Volvo President and CEO Stefan Jacoby said the company’s Chinese presence had gone from being a sales arm to a full-fledged research and manufacturing operation within months.
“I am glad to see the China operations team has been set up and has made a huge progress over the last few months, expanding our business presence in China,” Jacoby said in a company statement.
The new headquarters on Shanghai’s northern outskirts will also include a technology development centre, the company said. Volvo officials declined to say how much the carmaker was investing in the facilities.
Chinese automaker Geely bought Volvo from Ford in August 2010 for $1.5 billion (9.85 billion kronor) and the Chinese carmaker aims to sell 800,000 Volvos in 2020, including 300,000 in China.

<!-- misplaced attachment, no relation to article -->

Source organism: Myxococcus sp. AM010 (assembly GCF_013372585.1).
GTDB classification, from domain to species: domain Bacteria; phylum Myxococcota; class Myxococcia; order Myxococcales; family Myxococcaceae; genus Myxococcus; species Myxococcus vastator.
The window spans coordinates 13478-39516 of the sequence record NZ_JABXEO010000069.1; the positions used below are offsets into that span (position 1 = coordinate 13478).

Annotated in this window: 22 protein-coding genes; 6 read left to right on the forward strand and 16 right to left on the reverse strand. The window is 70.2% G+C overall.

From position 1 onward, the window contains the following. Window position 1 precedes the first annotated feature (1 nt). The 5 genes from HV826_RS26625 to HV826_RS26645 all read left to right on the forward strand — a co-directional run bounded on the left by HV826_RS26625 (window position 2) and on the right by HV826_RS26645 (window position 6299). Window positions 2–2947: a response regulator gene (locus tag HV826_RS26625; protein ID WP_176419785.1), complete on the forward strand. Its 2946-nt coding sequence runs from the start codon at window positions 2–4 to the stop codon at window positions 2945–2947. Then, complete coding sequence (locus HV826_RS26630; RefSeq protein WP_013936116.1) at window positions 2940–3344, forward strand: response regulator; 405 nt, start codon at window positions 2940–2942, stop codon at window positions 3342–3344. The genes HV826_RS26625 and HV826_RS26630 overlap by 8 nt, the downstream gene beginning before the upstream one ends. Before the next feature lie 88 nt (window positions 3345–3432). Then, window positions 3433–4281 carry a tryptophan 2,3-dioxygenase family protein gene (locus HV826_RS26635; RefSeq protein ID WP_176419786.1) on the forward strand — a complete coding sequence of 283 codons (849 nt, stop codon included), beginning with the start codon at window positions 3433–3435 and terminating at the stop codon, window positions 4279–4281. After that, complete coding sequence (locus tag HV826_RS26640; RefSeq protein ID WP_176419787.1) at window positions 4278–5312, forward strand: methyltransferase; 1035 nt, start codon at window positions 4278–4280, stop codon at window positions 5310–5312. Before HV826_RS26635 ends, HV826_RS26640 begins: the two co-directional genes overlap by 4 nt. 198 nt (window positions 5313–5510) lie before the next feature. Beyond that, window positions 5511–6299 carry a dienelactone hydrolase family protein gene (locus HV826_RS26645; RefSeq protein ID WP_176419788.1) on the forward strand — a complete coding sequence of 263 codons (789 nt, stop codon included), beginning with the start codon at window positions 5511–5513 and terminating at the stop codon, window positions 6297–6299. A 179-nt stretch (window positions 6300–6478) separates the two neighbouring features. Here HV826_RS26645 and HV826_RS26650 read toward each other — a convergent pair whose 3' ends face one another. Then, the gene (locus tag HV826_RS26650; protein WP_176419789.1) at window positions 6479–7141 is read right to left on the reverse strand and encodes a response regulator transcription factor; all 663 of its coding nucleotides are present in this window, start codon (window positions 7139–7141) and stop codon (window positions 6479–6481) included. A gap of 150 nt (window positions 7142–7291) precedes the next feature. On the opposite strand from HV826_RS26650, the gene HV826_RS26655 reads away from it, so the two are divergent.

In 2010, Volvo sold 373,525 vehicles worldwide, with sales rising by 29 percent in northern Europe and 36 percent in China. Sales dropped 12 percent in the US to 53,952 vehicles, although it remained Volvo’s largest market.
China’s overall auto sales rose more than 32 percent to 18.06 million units last year following a banner year in 2009, in which the country overtook the US as the world’s top market.
“China is the world’s largest auto market. To capture the business growth and build Volvo Cars [into] an admired brand in China, [the company] has been strengthening the leadership team in China,” senior vice president and Volvo China Chairman Freeman Shen said in the statement.
“Our goal is to build Volvo cars one of the most admired luxury car brands,” he added.